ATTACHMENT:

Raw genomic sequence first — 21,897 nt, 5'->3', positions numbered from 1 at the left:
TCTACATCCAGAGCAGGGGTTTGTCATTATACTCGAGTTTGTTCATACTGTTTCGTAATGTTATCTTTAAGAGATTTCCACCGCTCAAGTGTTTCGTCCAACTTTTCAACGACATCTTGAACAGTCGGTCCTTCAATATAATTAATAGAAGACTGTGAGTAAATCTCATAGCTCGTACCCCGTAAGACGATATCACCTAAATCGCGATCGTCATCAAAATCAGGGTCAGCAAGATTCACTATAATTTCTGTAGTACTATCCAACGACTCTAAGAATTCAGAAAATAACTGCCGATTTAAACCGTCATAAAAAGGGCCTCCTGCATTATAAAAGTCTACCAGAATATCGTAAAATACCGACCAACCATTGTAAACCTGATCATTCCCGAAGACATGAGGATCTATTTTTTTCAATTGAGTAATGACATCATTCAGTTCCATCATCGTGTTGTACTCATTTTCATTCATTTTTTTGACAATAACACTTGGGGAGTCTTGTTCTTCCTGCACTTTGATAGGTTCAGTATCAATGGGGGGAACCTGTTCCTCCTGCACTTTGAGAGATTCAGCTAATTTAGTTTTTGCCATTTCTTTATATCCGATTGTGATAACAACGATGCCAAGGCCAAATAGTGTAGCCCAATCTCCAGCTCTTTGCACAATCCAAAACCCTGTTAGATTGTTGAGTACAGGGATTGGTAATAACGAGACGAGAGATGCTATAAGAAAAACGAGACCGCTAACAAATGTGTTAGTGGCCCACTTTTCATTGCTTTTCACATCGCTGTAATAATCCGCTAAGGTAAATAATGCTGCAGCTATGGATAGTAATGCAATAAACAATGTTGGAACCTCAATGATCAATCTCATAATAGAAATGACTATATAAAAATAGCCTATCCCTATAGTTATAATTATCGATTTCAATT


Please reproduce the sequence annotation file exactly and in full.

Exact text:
Raw genomic sequence first — 21,897 nt, 5'->3', positions numbered from 1 at the left:
TCTACATCCAGAGCAGGGGTTTGTCATTATACTCGAGTTTGTTCATACTGTTTCGTAATGTTATCTTTAAGAGATTTCCACCGCTCAAGTGTTTCGTCCAACTTTTCAACGACATCTTGAACAGTCGGTCCTTCAATATAATTAATAGAAGACTGTGAGTAAATCTCATAGCTCGTACCCCGTAAGACGATATCACCTAAATCGCGATCGTCATCAAAATCAGGGTCAGCAAGATTCACTATAATTTCTGTAGTACTATCCAACGACTCTAAGAATTCAGAAAATAACTGCCGATTTAAACCGTCATAAAAAGGGCCTCCTGCATTATAAAAGTCTACCAGAATATCGTAAAATACCGACCAACCATTGTAAACCTGATCATTCCCGAAGACATGAGGATCTATTTTTTTCAATTGAGTAATGACATCATTCAGTTCCATCATCGTGTTGTACTCATTTTCATTCATTTTTTTGACAATAACACTTGGGGAGTCTTGTTCTTCCTGCACTTTGATAGGTTCAGTATCAATGGGGGGAACCTGTTCCTCCTGCACTTTGAGAGATTCAGCTAATTTAGTTTTTGCCATTTCTTTATATCCGATTGTGATAACAACGATGCCAAGGCCAAATAGTGTAGCCCAATCTCCAGCTCTTTGCACAATCCAAAACCCTGTTAGATTGTTGAGTACAGGGATTGGTAATAACGAGACGAGAGATGCTATAAGAAAAACGAGACCGCTAACAAATGTGTTAGTGGCCCACTTTTCATTGCTTTTCACATCGCTGTAATAATCCGCTAAGGTAAATAATGCTGCAGCTATGGATAGTAATGCAATAAACAATGTTGGAACCTCAATGATCAATCTCATAATAGAAATGACTATATAAAAATAGCCTATCCCTATAGTTATAATTATCGATTTCAATT